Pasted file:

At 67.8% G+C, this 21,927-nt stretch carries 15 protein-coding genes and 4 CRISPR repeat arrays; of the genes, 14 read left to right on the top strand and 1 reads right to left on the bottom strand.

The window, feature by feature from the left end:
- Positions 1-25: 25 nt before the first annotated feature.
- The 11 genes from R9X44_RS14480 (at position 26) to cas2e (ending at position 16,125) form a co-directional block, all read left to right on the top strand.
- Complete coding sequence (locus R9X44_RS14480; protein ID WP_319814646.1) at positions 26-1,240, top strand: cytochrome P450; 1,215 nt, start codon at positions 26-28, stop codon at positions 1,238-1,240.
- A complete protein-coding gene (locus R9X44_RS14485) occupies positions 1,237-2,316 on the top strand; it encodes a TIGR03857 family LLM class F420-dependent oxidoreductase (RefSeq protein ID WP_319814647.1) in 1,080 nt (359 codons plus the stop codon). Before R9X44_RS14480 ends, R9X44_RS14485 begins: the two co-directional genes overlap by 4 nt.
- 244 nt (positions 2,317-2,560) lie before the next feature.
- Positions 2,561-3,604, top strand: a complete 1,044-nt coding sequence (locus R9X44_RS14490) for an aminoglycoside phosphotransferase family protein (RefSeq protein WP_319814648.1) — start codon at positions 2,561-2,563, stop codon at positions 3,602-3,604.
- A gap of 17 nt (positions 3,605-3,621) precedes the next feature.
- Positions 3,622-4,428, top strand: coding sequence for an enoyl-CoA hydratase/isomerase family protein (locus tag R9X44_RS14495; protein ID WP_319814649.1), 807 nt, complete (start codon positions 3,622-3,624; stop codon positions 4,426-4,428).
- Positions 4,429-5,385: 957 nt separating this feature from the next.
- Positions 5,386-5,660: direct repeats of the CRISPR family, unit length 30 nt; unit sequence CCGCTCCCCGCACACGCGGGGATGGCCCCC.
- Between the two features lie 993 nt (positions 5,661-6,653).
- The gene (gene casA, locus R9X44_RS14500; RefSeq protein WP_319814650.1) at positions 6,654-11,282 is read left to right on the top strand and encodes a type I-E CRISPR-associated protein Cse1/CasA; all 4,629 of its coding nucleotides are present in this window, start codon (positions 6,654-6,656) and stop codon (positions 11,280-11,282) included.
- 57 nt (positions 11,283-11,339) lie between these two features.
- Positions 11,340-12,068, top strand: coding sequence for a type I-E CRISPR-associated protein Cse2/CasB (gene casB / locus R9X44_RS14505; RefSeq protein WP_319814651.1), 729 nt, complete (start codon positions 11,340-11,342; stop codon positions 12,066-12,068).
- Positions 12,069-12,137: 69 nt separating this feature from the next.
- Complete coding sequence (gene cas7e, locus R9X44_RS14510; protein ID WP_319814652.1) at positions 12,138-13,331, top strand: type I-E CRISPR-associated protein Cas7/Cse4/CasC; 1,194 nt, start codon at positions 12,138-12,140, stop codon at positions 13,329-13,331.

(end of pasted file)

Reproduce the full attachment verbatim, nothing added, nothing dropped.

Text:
At 67.8% G+C, this 21,927-nt stretch carries 15 protein-coding genes and 4 CRISPR repeat arrays; of the genes, 14 read left to right on the top strand and 1 reads right to left on the bottom strand.

The window, feature by feature from the left end:
- Positions 1-25: 25 nt before the first annotated feature.
- The 11 genes from R9X44_RS14480 (at position 26) to cas2e (ending at position 16,125) form a co-directional block, all read left to right on the top strand.
- Complete coding sequence (locus R9X44_RS14480; protein ID WP_319814646.1) at positions 26-1,240, top strand: cytochrome P450; 1,215 nt, start codon at positions 26-28, stop codon at positions 1,238-1,240.
- A complete protein-coding gene (locus R9X44_RS14485) occupies positions 1,237-2,316 on the top strand; it encodes a TIGR03857 family LLM class F420-dependent oxidoreductase (RefSeq protein ID WP_319814647.1) in 1,080 nt (359 codons plus the stop codon). Before R9X44_RS14480 ends, R9X44_RS14485 begins: the two co-directional genes overlap by 4 nt.
- 244 nt (positions 2,317-2,560) lie before the next feature.
- Positions 2,561-3,604, top strand: a complete 1,044-nt coding sequence (locus R9X44_RS14490) for an aminoglycoside phosphotransferase family protein (RefSeq protein WP_319814648.1) — start codon at positions 2,561-2,563, stop codon at positions 3,602-3,604.
- A gap of 17 nt (positions 3,605-3,621) precedes the next feature.
- Positions 3,622-4,428, top strand: coding sequence for an enoyl-CoA hydratase/isomerase family protein (locus tag R9X44_RS14495; protein ID WP_319814649.1), 807 nt, complete (start codon positions 3,622-3,624; stop codon positions 4,426-4,428).
- Positions 4,429-5,385: 957 nt separating this feature from the next.
- Positions 5,386-5,660: direct repeats of the CRISPR family, unit length 30 nt; unit sequence CCGCTCCCCGCACACGCGGGGATGGCCCCC.
- Between the two features lie 993 nt (positions 5,661-6,653).
- The gene (gene casA, locus R9X44_RS14500; RefSeq protein WP_319814650.1) at positions 6,654-11,282 is read left to right on the top strand and encodes a type I-E CRISPR-associated protein Cse1/CasA; all 4,629 of its coding nucleotides are present in this window, start codon (positions 6,654-6,656) and stop codon (positions 11,280-11,282) included.
- 57 nt (positions 11,283-11,339) lie between these two features.
- Positions 11,340-12,068, top strand: coding sequence for a type I-E CRISPR-associated protein Cse2/CasB (gene casB / locus R9X44_RS14505; RefSeq protein WP_319814651.1), 729 nt, complete (start codon positions 11,340-11,342; stop codon positions 12,066-12,068).
- Positions 12,069-12,137: 69 nt separating this feature from the next.
- Complete coding sequence (gene cas7e, locus R9X44_RS14510; protein ID WP_319814652.1) at positions 12,138-13,331, top strand: type I-E CRISPR-associated protein Cas7/Cse4/CasC; 1,194 nt, start codon at positions 12,138-12,140, stop codon at positions 13,329-13,331.